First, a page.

“I think people are waiting for central bankers to ride to the rescue. Europe has a lot of problems, arguably worse than in the U.S., but U.S. investors have favored European stocks in recent years. They seem reluctant to let go of them,” Santschi said.
Heidi Richardson, head of U.S. investment strategy for iShares, apparently shares a view in line with U.S. investors. On Jan. 26, she advised investors preparing their portfolios for volatility to take advantage of buying opportunities in Europe, which remains in a monetary easing cycle that should help regional credit growth and stocks, as well as Japan, where stocks should benefit from sustained monetary policy easing in 2016.
As for robo-advisors, their brief history during a bull run has meant little experience with bearish sentiment. But much like traditional advisors, they are urging their online investors to stay the course with their relatively fixed allocations based on age, risk tolerance and financial goals.
For example, robo-advisor Betterment, in its January 2016 newsletter, reminded investors that market drops are an expected, unavoidable part of investing.
“Remember why you’re investing,” wrote Dan Egan, Betterment’s director of behavioral finance and investing, in “What to Do After a Market Drop.” “If you’re saving for a long-term goal, such as a retirement, your allocation already factors in a short-term market drop.”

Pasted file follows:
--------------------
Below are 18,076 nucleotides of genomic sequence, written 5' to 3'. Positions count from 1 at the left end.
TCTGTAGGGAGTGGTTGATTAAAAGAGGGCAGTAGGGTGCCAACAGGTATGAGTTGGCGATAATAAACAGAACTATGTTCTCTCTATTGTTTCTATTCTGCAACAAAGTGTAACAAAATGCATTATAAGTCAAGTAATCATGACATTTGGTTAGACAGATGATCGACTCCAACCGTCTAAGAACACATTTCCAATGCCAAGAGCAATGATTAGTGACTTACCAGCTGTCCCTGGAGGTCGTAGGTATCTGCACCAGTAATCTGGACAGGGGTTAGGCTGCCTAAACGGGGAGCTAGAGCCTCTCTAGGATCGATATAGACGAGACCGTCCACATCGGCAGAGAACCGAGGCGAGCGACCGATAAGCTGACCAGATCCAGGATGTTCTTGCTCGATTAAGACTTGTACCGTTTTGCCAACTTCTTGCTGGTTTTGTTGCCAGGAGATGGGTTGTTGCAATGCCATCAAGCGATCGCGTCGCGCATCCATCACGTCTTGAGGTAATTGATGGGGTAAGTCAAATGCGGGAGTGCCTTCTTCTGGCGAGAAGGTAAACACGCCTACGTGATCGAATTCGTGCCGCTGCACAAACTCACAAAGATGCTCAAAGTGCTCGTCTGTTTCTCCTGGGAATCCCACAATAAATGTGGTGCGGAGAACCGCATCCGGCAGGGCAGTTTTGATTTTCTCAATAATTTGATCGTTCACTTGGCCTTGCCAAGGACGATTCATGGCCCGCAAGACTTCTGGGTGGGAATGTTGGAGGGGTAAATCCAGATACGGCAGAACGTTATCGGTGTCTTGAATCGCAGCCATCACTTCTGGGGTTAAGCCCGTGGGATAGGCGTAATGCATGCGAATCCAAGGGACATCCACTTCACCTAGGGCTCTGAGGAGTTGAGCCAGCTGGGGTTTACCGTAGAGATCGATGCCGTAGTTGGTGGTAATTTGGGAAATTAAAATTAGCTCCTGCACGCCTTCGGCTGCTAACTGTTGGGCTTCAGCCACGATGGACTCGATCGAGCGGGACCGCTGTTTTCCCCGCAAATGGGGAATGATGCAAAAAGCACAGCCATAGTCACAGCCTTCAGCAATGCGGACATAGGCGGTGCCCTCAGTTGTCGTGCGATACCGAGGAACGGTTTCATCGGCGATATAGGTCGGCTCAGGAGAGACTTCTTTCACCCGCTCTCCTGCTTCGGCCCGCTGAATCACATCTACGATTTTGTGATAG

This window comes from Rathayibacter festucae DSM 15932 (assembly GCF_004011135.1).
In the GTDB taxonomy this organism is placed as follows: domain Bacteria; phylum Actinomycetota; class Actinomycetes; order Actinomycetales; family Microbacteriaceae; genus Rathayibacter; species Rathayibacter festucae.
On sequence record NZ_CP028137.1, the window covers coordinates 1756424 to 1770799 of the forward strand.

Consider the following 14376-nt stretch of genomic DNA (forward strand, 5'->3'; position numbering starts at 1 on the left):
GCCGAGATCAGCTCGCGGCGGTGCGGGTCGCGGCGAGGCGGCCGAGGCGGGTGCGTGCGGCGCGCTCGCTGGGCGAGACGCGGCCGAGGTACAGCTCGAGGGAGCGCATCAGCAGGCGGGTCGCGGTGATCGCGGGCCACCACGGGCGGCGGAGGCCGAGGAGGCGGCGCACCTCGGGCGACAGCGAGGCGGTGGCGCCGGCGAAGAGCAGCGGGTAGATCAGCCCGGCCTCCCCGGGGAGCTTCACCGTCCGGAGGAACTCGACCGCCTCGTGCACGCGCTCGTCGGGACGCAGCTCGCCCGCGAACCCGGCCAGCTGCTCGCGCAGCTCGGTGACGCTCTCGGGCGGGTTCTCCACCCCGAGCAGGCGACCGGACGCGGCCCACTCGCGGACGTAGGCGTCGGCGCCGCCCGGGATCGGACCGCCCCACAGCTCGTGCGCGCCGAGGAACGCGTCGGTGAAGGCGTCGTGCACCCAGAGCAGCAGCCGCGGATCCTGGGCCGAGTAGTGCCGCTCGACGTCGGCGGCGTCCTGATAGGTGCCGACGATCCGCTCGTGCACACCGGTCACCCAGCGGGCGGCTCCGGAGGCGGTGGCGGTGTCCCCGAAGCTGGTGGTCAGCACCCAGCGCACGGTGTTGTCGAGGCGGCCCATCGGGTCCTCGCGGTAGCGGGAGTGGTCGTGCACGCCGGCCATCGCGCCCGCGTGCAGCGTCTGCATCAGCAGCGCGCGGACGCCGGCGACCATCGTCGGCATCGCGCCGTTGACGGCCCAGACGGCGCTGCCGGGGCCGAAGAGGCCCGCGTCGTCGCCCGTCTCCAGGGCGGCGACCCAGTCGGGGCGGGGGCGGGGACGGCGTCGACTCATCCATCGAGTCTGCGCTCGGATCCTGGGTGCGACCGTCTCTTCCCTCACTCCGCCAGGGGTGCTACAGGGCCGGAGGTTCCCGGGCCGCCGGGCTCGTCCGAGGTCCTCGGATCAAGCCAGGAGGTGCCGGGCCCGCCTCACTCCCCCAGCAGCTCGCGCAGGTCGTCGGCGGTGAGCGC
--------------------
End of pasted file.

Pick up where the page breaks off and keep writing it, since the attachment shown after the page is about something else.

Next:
Egan went on to say that during the last big market drop, on Aug. 24, 2015, the “vast majority” of Betterment customers followed the robo-advisor’s advice to “stay calm and stay the course,” and did not check their accounts too frequently. Eighty-three percent didn’t log in over the weekend following the drop, and the login rate was about the same as the previous four weekends when the markets hadn’t dropped, Egan wrote.
Indeed, market volatility can be depended upon, according to Brent Burns, president and founding partner of Asset Dedication, San Francisco, whose independent RIA clients outsource their asset allocations to the firm. Asset Dedication balances the risks of volatility and longevity through a goals- and time-based approach using individual bonds to match a retiree’s income stream.
Taking an historic view, Burns said that dating back to 1926, the S&P 500 and its predecessor index have averaged an annual return of 10.1%. Over the decades, he noted, the index heads downward about 25% of the time. When Burns sees a market like we’re in now, it doesn’t change his resolve or how he makes decisions about building a portfolio or allocating assets.
“Markets are volatile and they will continue to be volatile in 2016, at least what we’re seeing so far,” Burns said. “To get to the 10.1%, you have to take on this volatility. It’s certainly sexier for market timers and stock pickers to talk about switching stocks when the market is overvalued or undervalued. Unfortunately, market evidence shows you can’t do it consistently. I look at stock investments as at least a 10-year horizon, if not 20 or 30 years. In that case, the bear markets of 2002 and 2008 don’t matter. They just become blips in the background.”